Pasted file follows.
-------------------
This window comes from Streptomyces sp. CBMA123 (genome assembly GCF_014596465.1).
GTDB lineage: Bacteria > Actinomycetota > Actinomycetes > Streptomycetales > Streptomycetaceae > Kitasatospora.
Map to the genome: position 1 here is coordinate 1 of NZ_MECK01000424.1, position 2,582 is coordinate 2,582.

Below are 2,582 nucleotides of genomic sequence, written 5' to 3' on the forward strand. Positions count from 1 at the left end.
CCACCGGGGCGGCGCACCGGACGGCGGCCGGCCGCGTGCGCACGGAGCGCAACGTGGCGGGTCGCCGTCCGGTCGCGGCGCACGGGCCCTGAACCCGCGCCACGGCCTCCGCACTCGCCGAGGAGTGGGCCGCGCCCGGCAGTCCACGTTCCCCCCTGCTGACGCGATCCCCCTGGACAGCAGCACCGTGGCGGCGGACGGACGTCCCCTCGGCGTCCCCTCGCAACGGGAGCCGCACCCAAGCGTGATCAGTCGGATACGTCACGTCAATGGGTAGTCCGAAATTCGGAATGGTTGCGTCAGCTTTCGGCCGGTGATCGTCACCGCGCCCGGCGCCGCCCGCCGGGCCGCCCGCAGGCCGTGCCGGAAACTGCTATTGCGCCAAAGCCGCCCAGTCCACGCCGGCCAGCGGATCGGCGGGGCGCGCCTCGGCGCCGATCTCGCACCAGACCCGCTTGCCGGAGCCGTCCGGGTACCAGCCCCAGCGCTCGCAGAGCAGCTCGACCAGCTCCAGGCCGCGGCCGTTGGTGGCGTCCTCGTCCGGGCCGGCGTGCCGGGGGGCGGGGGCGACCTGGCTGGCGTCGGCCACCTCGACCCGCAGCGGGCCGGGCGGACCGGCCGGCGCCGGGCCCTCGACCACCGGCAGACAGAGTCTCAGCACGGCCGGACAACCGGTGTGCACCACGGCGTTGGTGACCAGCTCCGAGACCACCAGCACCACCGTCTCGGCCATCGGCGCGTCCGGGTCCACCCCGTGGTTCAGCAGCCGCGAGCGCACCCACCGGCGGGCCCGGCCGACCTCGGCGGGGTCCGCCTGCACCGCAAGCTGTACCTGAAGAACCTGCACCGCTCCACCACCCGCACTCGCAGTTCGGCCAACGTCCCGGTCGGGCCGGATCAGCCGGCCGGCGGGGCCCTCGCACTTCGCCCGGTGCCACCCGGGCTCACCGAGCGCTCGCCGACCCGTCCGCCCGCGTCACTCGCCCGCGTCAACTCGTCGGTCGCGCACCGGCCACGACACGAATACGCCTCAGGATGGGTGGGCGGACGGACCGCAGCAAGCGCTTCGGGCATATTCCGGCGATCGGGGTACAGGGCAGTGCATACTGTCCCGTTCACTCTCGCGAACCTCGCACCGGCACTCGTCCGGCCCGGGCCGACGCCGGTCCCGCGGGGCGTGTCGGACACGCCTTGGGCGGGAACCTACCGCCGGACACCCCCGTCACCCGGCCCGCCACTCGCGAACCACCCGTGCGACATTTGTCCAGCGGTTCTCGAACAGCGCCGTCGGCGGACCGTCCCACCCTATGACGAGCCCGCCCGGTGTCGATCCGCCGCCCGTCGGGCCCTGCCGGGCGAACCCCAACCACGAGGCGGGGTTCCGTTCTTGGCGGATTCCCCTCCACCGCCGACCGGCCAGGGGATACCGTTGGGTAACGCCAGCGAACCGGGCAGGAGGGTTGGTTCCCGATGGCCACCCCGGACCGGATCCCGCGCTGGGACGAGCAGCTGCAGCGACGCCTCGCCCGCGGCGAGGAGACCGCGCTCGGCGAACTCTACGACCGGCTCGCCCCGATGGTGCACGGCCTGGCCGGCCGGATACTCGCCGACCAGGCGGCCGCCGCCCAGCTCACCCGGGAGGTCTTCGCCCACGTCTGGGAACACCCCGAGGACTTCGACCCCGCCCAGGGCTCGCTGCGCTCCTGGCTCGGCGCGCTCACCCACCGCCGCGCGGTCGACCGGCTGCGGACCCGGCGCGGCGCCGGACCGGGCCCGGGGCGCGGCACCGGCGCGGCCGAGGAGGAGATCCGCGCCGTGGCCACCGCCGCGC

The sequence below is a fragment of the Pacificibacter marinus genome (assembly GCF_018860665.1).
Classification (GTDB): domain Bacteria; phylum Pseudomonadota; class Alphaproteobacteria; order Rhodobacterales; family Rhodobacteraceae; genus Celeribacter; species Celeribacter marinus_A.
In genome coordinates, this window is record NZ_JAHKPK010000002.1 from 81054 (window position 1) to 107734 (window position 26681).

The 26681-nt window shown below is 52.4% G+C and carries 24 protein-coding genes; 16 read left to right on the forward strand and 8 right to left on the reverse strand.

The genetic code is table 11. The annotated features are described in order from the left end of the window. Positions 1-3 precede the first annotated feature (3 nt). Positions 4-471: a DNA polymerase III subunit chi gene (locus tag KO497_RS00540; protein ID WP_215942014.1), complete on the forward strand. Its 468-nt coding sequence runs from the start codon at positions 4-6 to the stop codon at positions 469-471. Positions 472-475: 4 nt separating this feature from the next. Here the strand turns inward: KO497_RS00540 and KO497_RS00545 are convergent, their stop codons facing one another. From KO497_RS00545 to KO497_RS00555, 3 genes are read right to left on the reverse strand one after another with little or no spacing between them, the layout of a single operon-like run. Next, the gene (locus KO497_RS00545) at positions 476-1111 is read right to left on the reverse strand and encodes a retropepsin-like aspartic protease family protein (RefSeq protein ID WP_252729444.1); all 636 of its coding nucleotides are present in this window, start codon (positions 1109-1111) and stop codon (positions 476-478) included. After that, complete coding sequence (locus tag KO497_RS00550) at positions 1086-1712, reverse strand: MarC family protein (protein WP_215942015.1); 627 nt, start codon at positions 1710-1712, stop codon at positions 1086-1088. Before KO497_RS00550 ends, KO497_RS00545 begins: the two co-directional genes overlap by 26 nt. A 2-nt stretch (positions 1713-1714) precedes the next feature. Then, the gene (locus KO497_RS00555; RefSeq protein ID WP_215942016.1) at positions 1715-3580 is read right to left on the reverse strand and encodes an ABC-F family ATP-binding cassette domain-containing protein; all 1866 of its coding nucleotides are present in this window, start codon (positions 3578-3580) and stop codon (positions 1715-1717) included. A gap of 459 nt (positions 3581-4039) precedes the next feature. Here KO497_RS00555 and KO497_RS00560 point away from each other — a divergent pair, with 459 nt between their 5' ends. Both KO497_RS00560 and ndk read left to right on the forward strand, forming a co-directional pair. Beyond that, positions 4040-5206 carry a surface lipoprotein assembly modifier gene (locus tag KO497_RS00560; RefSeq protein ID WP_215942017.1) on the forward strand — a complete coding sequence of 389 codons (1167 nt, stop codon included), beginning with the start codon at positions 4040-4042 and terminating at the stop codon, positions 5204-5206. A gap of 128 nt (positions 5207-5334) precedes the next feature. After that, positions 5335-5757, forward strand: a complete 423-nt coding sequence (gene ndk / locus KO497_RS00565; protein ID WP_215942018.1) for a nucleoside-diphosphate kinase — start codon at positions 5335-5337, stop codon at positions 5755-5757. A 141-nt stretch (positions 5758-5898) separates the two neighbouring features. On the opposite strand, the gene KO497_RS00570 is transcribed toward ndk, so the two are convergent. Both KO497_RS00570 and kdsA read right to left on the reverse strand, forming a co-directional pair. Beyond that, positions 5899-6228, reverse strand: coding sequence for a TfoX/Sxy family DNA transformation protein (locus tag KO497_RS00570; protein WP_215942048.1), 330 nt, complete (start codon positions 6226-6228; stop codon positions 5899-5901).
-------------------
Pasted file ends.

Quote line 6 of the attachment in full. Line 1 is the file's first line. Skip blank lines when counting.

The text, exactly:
The sequence below is a fragment of the Pacificibacter marinus genome (assembly GCF_018860665.1).